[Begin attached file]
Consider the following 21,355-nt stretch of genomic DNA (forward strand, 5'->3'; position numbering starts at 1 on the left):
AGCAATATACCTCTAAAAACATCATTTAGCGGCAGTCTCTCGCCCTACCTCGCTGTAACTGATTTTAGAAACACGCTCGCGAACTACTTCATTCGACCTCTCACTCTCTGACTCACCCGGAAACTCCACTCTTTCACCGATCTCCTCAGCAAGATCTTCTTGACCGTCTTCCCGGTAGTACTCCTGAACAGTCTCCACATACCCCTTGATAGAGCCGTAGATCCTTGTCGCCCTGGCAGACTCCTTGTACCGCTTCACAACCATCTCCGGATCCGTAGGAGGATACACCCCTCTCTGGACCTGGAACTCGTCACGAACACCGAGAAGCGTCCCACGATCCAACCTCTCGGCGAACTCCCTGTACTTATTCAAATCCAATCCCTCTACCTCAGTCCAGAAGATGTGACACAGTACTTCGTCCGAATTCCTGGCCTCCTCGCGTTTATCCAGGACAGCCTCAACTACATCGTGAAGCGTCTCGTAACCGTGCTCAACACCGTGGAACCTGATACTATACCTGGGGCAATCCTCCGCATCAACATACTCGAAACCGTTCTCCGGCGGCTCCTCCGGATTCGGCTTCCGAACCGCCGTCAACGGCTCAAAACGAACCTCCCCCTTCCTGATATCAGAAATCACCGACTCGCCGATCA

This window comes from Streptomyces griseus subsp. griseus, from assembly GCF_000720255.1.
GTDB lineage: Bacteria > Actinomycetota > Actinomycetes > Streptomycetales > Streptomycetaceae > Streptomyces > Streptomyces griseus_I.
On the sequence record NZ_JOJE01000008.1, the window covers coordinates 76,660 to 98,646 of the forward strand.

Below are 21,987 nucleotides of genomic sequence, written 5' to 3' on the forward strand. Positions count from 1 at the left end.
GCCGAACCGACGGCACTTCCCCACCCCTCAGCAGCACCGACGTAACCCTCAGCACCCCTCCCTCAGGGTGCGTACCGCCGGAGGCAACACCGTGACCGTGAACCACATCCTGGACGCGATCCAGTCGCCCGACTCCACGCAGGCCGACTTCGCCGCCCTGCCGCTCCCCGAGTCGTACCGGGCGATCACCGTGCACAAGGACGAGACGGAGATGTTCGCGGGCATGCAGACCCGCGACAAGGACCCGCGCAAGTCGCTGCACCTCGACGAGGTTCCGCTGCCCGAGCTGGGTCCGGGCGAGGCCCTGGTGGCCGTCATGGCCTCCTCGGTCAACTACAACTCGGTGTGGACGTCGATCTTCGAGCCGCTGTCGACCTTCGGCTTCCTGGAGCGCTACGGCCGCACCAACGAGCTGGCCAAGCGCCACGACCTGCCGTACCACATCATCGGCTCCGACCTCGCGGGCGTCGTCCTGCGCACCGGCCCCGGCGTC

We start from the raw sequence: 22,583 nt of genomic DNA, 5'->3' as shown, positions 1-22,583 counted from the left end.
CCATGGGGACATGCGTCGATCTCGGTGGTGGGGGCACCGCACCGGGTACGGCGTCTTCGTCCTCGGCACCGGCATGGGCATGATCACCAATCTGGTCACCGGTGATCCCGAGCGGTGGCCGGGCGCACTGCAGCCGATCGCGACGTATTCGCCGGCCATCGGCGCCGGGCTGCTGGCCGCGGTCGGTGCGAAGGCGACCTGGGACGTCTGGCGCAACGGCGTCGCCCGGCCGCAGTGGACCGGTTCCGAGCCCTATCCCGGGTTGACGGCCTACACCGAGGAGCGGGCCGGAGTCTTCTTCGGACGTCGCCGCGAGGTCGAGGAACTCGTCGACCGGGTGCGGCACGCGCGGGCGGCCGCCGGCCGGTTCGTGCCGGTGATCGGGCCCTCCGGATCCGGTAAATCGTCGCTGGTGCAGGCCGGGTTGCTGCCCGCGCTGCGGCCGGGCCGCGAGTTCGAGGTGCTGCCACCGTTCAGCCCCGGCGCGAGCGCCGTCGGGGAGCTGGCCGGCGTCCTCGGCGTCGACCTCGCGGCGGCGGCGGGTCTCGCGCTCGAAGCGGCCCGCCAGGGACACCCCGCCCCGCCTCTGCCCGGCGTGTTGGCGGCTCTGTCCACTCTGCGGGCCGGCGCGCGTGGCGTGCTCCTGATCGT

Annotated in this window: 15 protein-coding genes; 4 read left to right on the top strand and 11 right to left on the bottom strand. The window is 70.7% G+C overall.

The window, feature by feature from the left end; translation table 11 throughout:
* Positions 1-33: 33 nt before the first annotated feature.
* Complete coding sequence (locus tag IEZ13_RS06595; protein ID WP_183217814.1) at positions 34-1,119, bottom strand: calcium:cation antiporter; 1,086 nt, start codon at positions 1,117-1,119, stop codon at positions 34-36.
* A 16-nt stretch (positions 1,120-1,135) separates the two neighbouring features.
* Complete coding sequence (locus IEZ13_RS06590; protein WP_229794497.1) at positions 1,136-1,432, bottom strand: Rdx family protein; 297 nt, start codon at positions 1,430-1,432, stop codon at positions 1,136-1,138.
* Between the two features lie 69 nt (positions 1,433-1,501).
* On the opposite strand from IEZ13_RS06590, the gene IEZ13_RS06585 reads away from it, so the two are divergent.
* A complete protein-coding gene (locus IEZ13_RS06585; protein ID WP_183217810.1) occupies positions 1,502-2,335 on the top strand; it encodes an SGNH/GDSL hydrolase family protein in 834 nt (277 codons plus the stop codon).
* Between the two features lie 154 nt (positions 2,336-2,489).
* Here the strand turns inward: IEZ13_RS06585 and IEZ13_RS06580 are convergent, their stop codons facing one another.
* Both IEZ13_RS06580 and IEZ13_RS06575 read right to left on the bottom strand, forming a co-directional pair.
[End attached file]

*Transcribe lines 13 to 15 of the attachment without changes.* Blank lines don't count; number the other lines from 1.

* Complete coding sequence (locus tag IEZ13_RS06595; protein ID WP_183217814.1) at positions 34-1,119, bottom strand: calcium:cation antiporter; 1,086 nt, start codon at positions 1,117-1,119, stop codon at positions 34-36.
* A 16-nt stretch (positions 1,120-1,135) separates the two neighbouring features.
* Complete coding sequence (locus IEZ13_RS06590; protein WP_229794497.1) at positions 1,136-1,432, bottom strand: Rdx family protein; 297 nt, start codon at positions 1,430-1,432, stop codon at positions 1,136-1,138.